My head was jerking violently, my eyes following a picture of a musical note scrawled onto a piece of paper hanging from piano wire. It was making me dance for my life, the snipers and high powered machine guns waiting for just a single misstep. As the subconsciously ritual unbuckling and buckling of seatbelts continued, I tried to calm myself without the help of my heart which had already sunk out of reach. Bloody smiles and mangled cars watched as the powerful magic I attempted to wield spun out of control. I hit the brakes but it was too late, my mind had strayed too far from the fine line. I had been thrown into the mercy of the other half…
Uhh… hi everyone. Today we will be exploring a little bit of the darker side of psychedelia. I’ll start with a little bit of history. Psychedelic rock was a main influence in what today is known as heavy metal. The genre is splintered into many sub-categories, such as death metal, thrash metal or even punk. There are countless forms of metal these days, but the one thing that is common among most of them is that the psychedelia has been phased out.
The band I bring to you today is the Fall of Troy. They are a hardcore band from Washington state that is also guilty of phasing out pyschedelia, up until recently anyway. One of their more recent EP’s, Phantom on the Horizon, is one of the best examples of heavy music implementing psychedelic elements out there. It does this, however, in a much different and darker manner than most traditional psychedelic bands would. This naturally suits a hardcore band.
If I had to accurately apply a genre to the EP, it could only be a psychedelic post-hardcore rock-opera. It consists of five songs, or ‘chapters’, and spans the length of a nightmarish and most-likely magic induced story about a Spanish galleon which encounters a ghostship from another dimension. It features amazing lyrics and is highly over-produced compared to the band’s other, more-raw albums, giving it almost this truly genuine hellish feeling.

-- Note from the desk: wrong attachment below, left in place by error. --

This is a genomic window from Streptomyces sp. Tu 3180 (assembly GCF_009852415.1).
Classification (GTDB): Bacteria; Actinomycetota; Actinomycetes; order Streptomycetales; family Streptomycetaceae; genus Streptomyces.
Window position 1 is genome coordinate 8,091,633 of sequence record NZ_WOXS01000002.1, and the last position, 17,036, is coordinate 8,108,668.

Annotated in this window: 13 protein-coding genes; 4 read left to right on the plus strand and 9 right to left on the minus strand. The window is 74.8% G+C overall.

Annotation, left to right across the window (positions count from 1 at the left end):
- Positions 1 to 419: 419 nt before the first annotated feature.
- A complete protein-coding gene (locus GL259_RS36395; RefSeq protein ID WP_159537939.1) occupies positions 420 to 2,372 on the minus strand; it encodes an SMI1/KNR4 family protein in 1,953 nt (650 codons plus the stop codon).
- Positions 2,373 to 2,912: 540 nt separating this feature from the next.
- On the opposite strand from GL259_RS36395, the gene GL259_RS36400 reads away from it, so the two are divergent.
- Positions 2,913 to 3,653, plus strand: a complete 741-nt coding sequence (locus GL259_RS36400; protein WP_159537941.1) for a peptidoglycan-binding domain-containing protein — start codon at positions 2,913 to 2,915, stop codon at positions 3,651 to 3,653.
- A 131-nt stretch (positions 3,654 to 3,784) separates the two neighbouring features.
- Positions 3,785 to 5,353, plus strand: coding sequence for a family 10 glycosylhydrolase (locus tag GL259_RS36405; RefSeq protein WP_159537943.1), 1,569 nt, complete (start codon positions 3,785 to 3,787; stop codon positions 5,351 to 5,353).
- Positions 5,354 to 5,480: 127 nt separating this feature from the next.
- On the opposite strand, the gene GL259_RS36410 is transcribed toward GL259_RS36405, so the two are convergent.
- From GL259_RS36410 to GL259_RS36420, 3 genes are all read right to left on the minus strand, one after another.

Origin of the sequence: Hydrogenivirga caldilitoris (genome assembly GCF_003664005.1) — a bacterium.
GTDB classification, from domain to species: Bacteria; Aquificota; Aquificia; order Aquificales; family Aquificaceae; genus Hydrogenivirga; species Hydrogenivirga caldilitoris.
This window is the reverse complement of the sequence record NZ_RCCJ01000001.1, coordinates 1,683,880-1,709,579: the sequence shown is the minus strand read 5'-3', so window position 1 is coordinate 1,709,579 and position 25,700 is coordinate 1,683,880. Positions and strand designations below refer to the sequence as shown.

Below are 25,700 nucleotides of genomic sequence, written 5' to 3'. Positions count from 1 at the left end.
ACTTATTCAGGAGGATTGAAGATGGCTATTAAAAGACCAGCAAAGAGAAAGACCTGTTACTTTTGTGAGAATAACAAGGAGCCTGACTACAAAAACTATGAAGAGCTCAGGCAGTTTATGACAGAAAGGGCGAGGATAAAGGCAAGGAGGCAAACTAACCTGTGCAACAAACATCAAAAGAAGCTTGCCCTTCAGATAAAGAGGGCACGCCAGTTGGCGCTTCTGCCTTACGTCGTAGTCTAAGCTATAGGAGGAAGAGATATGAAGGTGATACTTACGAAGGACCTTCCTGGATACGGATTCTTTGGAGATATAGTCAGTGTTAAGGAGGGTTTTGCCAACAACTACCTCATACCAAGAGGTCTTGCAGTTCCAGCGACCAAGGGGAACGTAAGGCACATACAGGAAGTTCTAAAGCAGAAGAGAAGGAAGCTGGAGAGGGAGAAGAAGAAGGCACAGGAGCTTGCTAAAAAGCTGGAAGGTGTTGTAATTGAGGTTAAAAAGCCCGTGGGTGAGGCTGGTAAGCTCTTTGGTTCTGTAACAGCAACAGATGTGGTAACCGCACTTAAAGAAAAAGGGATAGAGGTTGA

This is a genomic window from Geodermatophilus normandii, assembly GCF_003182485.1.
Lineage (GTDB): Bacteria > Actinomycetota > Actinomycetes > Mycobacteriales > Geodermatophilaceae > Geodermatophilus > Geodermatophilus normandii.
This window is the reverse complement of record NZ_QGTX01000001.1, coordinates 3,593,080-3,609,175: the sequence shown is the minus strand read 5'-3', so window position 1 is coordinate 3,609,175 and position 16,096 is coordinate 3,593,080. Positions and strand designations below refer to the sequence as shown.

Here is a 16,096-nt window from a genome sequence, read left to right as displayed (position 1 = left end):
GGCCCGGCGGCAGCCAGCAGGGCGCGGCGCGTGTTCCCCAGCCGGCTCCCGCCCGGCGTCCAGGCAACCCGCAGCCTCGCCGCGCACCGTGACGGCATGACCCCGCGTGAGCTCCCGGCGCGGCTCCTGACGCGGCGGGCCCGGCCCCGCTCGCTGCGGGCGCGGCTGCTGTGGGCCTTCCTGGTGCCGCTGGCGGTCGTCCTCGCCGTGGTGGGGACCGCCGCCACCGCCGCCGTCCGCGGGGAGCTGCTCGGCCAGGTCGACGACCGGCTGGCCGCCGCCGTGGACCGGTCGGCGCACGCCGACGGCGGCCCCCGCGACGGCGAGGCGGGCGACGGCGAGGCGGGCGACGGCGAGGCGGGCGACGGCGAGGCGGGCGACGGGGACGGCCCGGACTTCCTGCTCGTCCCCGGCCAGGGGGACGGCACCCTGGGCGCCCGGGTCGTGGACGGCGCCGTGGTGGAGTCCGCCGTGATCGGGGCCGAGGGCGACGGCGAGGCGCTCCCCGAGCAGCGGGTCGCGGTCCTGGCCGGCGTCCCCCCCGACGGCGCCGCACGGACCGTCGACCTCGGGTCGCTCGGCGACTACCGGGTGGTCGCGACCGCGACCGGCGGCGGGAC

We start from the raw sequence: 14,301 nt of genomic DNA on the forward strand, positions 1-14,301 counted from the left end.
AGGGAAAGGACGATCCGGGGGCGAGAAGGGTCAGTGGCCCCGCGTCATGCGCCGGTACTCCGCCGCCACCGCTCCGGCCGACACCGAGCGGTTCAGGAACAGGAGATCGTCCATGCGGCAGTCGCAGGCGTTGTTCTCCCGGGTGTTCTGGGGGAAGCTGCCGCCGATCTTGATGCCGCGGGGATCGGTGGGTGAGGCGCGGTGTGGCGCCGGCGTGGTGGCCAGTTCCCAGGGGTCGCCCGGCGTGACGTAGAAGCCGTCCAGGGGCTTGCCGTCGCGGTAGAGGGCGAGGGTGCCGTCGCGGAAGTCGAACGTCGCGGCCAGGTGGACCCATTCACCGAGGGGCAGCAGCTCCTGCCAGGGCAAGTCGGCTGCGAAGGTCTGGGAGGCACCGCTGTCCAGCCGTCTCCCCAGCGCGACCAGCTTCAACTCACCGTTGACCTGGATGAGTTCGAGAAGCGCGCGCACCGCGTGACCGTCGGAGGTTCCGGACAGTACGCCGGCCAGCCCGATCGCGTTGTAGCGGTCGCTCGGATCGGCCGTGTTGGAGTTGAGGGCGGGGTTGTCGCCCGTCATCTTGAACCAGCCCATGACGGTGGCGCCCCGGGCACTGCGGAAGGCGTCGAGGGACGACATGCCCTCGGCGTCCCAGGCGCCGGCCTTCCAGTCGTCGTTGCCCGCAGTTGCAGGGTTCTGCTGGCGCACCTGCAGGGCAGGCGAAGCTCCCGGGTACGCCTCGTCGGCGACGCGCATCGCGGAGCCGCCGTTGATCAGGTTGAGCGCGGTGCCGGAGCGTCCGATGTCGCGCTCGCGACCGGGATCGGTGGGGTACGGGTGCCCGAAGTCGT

Chapter II: A Strange Conversation opens with an extremely powerful introduction. The drums hammer away complex rhythms with precision while the guitar shreds away only building in intricacy as time passes. The combined sound creates that intense metal feeling right up until the beat skips and begins to stagger in a more hardcore manner in my opinion.
The vocals come in clear along with ridiculous guitar lines. The only thing that can make listening to this band better is knowing that both the singer and the lead guitarist are the same person. That means whenever you hear jaw-dropping shredding and raging screams, the source is the same entity.
Yes I did say screams. If that is cause for some alarm then let me try to ease you. I like to consider this song the friendliest introduction to screaming possible. They really aren’t that bad on this album in general, especially when compared to the rest of the band’s music, and they fit perfectly with the theme of the story.